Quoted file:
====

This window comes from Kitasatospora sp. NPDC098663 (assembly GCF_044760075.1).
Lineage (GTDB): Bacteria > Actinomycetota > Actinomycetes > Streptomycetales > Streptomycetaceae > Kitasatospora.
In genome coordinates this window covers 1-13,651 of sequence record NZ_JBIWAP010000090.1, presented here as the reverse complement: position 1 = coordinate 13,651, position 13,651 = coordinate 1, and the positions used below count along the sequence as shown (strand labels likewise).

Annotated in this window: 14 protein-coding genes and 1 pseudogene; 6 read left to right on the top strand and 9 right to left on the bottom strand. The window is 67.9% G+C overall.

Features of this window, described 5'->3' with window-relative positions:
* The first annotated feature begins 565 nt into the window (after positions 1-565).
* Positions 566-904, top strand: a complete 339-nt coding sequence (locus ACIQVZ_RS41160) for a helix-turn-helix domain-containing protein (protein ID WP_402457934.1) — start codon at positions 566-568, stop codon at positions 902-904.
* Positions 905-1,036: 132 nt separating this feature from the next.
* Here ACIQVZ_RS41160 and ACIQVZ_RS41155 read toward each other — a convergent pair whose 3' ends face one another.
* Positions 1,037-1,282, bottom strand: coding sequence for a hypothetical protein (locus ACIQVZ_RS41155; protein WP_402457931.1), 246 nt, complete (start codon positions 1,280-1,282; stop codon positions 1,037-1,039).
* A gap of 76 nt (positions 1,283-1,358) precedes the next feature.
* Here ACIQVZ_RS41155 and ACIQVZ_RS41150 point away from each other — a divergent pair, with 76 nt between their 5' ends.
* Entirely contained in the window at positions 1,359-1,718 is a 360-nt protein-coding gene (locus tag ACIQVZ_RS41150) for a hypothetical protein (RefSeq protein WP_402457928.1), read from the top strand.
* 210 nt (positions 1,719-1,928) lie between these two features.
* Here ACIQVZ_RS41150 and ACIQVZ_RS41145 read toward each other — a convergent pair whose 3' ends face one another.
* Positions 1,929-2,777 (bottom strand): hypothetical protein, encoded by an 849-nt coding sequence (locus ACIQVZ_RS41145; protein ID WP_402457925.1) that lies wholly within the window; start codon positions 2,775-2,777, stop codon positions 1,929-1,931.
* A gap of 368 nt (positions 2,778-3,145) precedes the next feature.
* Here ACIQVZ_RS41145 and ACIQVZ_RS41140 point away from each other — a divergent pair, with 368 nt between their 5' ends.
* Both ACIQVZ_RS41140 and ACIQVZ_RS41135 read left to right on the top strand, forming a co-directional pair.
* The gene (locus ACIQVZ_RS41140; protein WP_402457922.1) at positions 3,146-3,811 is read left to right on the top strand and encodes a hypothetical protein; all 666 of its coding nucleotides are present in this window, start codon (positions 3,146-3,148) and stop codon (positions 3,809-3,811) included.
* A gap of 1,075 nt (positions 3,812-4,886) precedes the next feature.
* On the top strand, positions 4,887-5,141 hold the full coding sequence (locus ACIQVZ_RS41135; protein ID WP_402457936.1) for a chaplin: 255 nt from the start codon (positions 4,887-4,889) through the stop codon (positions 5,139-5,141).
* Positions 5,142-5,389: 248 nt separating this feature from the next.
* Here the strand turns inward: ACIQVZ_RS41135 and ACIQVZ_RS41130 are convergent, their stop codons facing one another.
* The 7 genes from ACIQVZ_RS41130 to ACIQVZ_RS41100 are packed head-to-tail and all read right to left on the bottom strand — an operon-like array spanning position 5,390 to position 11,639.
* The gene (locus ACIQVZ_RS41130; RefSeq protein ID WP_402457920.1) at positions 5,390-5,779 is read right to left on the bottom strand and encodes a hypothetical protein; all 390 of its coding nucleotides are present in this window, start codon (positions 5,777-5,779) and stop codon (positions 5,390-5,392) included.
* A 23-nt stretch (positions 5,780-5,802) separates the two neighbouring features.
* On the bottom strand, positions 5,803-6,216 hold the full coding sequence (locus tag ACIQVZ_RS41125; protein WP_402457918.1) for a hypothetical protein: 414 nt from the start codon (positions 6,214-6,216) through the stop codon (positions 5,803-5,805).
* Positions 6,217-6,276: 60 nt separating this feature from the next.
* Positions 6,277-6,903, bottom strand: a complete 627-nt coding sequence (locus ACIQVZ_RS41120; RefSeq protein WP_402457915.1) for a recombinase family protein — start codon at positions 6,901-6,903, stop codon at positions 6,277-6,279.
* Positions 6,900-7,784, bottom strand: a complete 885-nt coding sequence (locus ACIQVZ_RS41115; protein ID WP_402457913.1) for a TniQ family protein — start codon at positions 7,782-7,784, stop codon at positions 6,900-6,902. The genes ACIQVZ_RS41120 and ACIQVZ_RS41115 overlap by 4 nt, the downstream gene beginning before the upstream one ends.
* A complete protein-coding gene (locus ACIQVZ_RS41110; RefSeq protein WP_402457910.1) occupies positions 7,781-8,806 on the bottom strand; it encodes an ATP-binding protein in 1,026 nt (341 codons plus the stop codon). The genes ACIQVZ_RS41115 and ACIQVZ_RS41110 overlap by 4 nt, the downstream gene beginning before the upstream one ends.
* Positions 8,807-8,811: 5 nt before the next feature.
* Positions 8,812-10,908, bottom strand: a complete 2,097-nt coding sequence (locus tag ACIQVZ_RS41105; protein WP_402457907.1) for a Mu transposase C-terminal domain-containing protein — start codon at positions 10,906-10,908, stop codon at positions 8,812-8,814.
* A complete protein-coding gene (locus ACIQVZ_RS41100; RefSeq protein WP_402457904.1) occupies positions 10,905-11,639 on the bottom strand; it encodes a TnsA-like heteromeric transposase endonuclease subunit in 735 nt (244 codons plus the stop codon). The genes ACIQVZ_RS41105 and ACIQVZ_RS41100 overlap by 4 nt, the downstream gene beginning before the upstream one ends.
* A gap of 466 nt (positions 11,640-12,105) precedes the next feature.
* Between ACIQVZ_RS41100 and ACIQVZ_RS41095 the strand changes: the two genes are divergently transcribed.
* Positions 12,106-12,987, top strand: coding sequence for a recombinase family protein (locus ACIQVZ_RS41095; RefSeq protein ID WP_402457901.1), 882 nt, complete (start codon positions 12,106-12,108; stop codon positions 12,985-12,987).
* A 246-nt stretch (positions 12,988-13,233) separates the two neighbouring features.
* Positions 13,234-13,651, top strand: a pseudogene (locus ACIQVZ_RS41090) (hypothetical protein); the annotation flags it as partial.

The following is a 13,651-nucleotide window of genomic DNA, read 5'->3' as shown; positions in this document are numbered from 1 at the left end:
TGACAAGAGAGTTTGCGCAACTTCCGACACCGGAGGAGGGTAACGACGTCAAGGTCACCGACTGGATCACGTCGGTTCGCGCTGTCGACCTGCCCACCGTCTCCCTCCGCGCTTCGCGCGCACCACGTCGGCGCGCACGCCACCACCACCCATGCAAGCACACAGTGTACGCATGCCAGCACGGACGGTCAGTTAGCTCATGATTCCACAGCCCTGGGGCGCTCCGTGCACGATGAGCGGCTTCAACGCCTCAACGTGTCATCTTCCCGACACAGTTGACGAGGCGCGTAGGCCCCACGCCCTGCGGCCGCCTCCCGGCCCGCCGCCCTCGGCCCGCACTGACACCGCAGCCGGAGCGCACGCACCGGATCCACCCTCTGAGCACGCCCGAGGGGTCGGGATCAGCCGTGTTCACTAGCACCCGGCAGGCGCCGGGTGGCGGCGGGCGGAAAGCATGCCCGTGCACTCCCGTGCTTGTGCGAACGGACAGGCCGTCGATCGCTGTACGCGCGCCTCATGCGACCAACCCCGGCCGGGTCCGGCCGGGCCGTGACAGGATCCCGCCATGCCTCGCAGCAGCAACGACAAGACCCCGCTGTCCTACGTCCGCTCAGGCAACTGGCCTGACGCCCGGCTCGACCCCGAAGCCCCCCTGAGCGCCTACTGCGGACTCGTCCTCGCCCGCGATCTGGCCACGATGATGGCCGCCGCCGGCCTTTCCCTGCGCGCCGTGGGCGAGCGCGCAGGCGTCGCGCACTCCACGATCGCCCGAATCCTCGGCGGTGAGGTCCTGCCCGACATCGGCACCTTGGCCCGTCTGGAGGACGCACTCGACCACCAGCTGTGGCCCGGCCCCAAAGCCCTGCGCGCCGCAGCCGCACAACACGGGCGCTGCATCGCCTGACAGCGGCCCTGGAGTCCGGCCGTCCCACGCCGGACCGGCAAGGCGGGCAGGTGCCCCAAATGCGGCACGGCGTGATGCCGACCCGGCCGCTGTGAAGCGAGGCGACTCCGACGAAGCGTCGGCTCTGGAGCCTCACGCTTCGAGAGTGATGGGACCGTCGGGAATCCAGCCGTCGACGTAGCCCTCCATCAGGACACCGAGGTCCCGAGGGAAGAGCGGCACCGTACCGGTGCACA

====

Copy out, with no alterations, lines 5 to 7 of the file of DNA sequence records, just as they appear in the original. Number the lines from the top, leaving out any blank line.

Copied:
Features of this window, described 5'->3' with window-relative positions:
* The first annotated feature begins 565 nt into the window (after positions 1-565).
* Positions 566-904, top strand: a complete 339-nt coding sequence (locus ACIQVZ_RS41160) for a helix-turn-helix domain-containing protein (protein ID WP_402457934.1) — start codon at positions 566-568, stop codon at positions 902-904.